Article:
According to Bloomberg, confidential sources who are not allowed to talk on the record said the headset was supposed to be officially unveiled at Apple’s World Wide Developer Conference (WWDC) in June, with plans to have it be released to the public later in the year. However, difficulties have cropped up relating to overheating, the onboard cameras, and the software that ties it all together, according to these sources. Overcoming those challenges could push the launch back by several months, kicking it into 2023 at the earliest. The report states that Apple had originally planned to launch the headset in 2021, so it’s already been delayed previously, despite the fact that the company has been working on it since 2015. Apple also has over 2,000 employees working on the project, which is hard to fathom.
The fact that the project has been delayed multiple times isn’t surprising given the scope of it, according to what’s been reported thus far. When it finally arrives the Apple headset will be nothing like what’s currently on the market, both in terms of power and the ecosystem it will bring along with it. As we reported previously, Apple is planning on outfitting the device with two of its custom chips; one which will be similar to its M1 CPU for general processing, and a second chip for sensor-related duties, along with a bevy of onboard cameras to track the user. Apparently the chips originally generated so much heat they were put inside an external “box” which transmitted to the headset wirelessly, but that clunky design was shot down by Jony Ive, who used to be in charge of Apple’s design. Relying on wireless transmission would also have put more pressure on the device’s battery life. Bloomberg notes that Apple is also working on an entirely new OS for the device, and it will also ship with its own App store as well.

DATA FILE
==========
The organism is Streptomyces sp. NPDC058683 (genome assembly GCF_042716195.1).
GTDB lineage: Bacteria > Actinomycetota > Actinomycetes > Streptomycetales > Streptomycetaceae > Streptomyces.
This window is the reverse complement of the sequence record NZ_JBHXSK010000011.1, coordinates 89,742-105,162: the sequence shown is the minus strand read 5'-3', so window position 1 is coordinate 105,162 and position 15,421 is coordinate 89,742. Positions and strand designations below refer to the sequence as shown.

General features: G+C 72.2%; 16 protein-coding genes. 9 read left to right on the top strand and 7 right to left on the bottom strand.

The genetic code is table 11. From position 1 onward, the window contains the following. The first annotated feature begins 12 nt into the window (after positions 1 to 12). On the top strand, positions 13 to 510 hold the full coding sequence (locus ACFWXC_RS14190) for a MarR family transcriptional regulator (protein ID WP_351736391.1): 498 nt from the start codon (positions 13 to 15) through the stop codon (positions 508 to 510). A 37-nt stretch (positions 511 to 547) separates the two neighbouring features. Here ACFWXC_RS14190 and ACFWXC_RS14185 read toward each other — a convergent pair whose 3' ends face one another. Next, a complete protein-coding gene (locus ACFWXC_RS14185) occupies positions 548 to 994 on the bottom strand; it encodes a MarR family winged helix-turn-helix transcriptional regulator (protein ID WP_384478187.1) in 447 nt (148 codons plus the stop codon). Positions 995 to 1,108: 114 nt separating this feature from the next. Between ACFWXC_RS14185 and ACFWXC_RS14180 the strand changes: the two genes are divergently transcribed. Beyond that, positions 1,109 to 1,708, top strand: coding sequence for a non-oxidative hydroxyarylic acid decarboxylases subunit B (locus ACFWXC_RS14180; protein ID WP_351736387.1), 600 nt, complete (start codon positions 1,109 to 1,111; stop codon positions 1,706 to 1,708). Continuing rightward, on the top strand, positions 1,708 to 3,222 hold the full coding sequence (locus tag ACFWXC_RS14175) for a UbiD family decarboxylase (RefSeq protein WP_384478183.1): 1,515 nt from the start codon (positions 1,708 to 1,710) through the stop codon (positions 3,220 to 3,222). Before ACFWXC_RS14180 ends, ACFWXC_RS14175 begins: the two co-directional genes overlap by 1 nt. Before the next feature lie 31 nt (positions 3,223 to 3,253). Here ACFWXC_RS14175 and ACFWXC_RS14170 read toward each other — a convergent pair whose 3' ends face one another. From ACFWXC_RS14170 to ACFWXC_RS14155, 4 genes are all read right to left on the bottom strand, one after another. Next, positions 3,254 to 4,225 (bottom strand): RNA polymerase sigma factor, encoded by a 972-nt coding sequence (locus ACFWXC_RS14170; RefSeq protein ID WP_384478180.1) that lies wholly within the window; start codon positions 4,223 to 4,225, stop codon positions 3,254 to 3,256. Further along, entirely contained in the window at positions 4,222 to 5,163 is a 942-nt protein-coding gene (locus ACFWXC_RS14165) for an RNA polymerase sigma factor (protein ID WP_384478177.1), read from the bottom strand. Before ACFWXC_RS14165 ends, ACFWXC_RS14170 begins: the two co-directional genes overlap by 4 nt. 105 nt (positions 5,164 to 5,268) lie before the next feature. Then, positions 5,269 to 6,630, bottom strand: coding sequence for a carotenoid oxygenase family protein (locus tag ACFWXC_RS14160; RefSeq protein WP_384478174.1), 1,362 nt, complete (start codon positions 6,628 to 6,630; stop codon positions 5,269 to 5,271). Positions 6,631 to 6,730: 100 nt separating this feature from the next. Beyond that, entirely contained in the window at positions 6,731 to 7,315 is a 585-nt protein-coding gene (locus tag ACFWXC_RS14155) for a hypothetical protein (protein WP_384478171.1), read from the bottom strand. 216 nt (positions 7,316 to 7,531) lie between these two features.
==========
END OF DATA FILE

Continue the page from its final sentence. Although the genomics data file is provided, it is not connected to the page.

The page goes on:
Allegedly, Apple’s plan is to enter the market with a true next-generation product that will have an exorbitant price to match, with rumors of it costing upwards of $2,000. This initial headset, which will allow for both AR and VR, won’t need to be tethered to any Apple device, as its internal Apple silicon will do all the processing, and somehow stay cool enough to wear. However, it has already been reported that Apple does not want the device to be worn for lengthy periods of time, which is a notable rejection of the idea that it could be used to enter some kind of Metaverse. Apple will reportedly use the launch of its expensive headset to allow the public to familiarize themselves with Apple’s plans for the AR/VR market, and will then follow it up with a more accessible (and affordable) product, which could possibly be a more slimmed-down version of AR glasses. Naturally, Apple declined to comment to Bloomberg on its future plans.
All these rumors point to the AR/VR market heating up considerably in the near future, because in addition to Apple most of the big players have also announced ambitious future plans. Sony just recently announced the specs for its second generation Playstation VR, and they are a profound leap over the ancient hardware and software currently being used. Facebook/Meta has also discussed an upcoming, high-end headset dubbed Project Cambria, which will seemingly go head-to-head with Apple’s device, and is reported to be launching in 2022.
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